Letting , then system (19) gives
and
Letting , then system (21 ab) gives
System (23 ab) is solved numerically using a shooting method and it is found that for , Since , then for , which is in good agreement with the value obtained by Takemitsu and Matunobu [16]. Numerical values of for different values of are shown in Table 1. Figure 2 depicts the profiles of for various values of
Table 1. Numerical values of and for different values of .
0.0  23259  0.60777  0.81107  0.49348  0.09471 
0.1  1.13425  0.54392  0.76774  0.50612  0.06023 
0.2  1.05818  0.49546  0.73291  0.51309  0.02785 
0.3  0.99689  0.45677  0.70364  0.51685  0.00204 
0.4  0.94588  0.42465  0.67826  0.51881  0.02953 
0.5  0.90248  0.39774  0.65619  0.51922  0.05474 
1.0  0.75276  0.30691  0.57522  0.51155  0.15428 
2.0  0.59677  0.21662  0.48170  0.48461  0.27270 
5.0  0.41288  0.12046  0.35721  0.41638  0.39192 
8.0  0.33533  0.08503  0.29916  0.37114  0.40062 
10  0.30283  0.07127  0.27371  0.34885  0.38807 
20  0.21857  0.03978  0.20475  0.28684  0.37758 
50  0.14008  0.01735  0.13476  0.19505  0.16073 
100  0.09951  0.00897  0.09591  0.14291  0.33255 
200  0.07053  0.00453  0.06490  0.08305  1.48595 
500  0.04469  0.00180  0.02550  0.04243  3.12615 
Letting , then system (22 ab) becomes
The only parameter in equation (24a) is the frequency . Two series solutions valid for small and large respectively will be obtained. For small values of the frequency, we assume that
where the numerical values for and are given in Table 1 for different values of .
For large values of the frequency , we let
and
and it was found that
where and the numerical values of are given in Table 1 for different values of . Figures 35 depict the variations of , and for various values of .
4. Solutions in the Moving Frame of Reference
We assume that the Cartesian coordinates are moving with the plate, the axis is along the plate and the axis is normal to the plate. In this case, following Takemitsu and Matunobu [16], we assume that the streamfunction is given by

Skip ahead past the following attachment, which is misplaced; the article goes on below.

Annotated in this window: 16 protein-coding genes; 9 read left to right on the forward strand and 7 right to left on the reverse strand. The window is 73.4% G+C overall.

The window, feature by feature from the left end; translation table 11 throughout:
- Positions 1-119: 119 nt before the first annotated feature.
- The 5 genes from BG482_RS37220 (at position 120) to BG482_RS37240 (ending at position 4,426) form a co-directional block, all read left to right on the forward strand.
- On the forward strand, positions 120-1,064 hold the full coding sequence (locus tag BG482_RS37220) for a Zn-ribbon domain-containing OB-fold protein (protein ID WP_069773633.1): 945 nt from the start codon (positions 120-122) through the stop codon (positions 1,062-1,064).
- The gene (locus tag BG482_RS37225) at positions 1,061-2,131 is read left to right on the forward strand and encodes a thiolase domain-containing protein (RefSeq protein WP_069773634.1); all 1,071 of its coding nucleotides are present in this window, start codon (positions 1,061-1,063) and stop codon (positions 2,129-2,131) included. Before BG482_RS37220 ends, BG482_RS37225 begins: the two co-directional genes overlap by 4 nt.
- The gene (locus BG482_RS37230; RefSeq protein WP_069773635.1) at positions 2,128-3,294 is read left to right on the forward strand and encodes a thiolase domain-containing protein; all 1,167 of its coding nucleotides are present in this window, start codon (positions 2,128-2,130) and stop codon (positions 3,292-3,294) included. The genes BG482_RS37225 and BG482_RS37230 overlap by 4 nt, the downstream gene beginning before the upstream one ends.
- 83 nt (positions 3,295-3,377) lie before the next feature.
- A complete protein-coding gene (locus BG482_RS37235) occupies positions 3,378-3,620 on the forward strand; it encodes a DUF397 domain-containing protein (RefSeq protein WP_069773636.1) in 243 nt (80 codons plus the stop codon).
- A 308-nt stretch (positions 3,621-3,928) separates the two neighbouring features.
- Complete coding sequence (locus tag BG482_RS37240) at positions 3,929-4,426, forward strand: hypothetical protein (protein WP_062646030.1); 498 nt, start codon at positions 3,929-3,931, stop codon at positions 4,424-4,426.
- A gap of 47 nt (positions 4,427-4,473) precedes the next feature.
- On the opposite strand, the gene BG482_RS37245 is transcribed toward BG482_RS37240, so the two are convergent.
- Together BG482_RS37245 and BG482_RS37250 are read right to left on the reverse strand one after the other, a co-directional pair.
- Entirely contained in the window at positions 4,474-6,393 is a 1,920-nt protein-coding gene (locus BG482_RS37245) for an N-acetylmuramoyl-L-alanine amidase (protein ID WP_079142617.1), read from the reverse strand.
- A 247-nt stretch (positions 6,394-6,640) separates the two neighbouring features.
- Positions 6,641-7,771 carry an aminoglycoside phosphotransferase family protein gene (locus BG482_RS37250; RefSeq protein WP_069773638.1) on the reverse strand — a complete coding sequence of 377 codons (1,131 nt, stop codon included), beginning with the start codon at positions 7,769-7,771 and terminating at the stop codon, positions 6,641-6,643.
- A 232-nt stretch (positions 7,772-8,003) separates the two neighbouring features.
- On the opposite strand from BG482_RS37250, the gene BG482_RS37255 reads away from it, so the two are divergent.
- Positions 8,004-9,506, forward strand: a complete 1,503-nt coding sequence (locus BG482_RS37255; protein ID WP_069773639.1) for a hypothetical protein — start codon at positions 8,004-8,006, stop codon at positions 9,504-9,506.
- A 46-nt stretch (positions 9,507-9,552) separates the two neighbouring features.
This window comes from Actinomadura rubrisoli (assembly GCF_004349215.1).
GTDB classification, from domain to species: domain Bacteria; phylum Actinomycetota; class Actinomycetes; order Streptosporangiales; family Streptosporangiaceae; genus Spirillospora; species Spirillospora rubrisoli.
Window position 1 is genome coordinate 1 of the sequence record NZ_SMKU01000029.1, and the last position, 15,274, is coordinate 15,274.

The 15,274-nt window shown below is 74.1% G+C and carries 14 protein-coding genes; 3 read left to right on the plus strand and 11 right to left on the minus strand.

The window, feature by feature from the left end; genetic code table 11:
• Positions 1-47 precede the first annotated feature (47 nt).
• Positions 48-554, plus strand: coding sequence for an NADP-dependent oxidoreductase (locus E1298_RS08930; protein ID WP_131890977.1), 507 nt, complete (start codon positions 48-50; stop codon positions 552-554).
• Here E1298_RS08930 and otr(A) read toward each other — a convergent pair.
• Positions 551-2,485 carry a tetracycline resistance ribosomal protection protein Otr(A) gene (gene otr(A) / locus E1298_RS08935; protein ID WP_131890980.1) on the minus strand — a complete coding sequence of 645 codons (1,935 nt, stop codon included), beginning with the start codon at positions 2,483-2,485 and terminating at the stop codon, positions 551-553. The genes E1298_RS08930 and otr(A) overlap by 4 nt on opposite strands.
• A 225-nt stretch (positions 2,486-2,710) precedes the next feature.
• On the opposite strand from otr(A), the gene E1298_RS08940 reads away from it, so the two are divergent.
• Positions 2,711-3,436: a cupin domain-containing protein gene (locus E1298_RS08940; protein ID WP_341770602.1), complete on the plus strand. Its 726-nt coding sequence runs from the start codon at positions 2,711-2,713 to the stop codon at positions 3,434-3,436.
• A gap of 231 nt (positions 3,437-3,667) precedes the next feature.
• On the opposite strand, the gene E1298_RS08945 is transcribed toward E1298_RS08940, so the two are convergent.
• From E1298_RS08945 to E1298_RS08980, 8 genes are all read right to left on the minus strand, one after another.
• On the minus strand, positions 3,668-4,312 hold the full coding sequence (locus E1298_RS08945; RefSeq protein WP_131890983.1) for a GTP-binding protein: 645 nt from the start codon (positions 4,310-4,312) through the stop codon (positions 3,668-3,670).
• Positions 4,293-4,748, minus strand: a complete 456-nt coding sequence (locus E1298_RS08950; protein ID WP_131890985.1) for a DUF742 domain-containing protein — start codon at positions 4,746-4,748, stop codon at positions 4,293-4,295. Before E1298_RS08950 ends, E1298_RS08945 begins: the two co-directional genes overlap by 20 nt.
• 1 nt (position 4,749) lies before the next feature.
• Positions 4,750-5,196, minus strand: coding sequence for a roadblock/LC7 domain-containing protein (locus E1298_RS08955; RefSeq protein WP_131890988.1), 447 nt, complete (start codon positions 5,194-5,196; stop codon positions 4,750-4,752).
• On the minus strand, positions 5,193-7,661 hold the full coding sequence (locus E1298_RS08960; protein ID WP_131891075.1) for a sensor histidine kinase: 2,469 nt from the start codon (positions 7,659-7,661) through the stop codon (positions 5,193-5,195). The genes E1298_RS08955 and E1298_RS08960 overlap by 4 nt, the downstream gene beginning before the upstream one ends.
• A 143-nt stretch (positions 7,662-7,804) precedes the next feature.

and the boundary conditions are given by
We note that the flow is oscillating with velocity at infinity. Using equation (28) in (9), equating different powers of to zero and integrating once with respect to using the conditions at infinity, we obtain
and
Nondimensionalizing using
we obtain
and
System (33 ab) has been solved numerically in section 3. Letting , system (34 ab) gives
and
Numerical solutions of system (35 ab) have been obtained in section 3. It can easily be shown that the function
is a solution of system (36 ab) since it satisfies both the equation and the boundary conditions. In equation (37), the functions and have been found in section 3.
4. Discussion and Conclusions
The unsteady second grade stagnationpoint flow impinging obliquely on an oscillatory flat plate is studied. Numerical results for this flow are found for various values of the Weissenberg number . Figure 1 shows the variations of for various values of . The effect of the Weissenberg number, , is to decrease the velocity near the wall as it increases. Figure 2 depicts the variations of for various values of and shows that decreases near the wall as is increasing. The variations of with various values of are shown in Figure 3. From this figure we observed that is decreasing as is incresing. Figure 4 shows the variations of for various values of and Figure 5 depicts the variations of for various values of . From Table 1, is decreasing as is increasing.
References
[1] K. Hiemenz, "Die Grenzschicht an einem in den gleichformigen Flussigkeitsstrom eingetauchten geraden Kreiszylinder," Dingler's Polytech., vol. 326, pp. 321, 1911. View Article
[2] J. T. Stuart, "The viscous flow near a stagnation point when the external flow has uniform vorticity," J. Aerospace Sci., vol. 26, pp. 124, 1959. View Article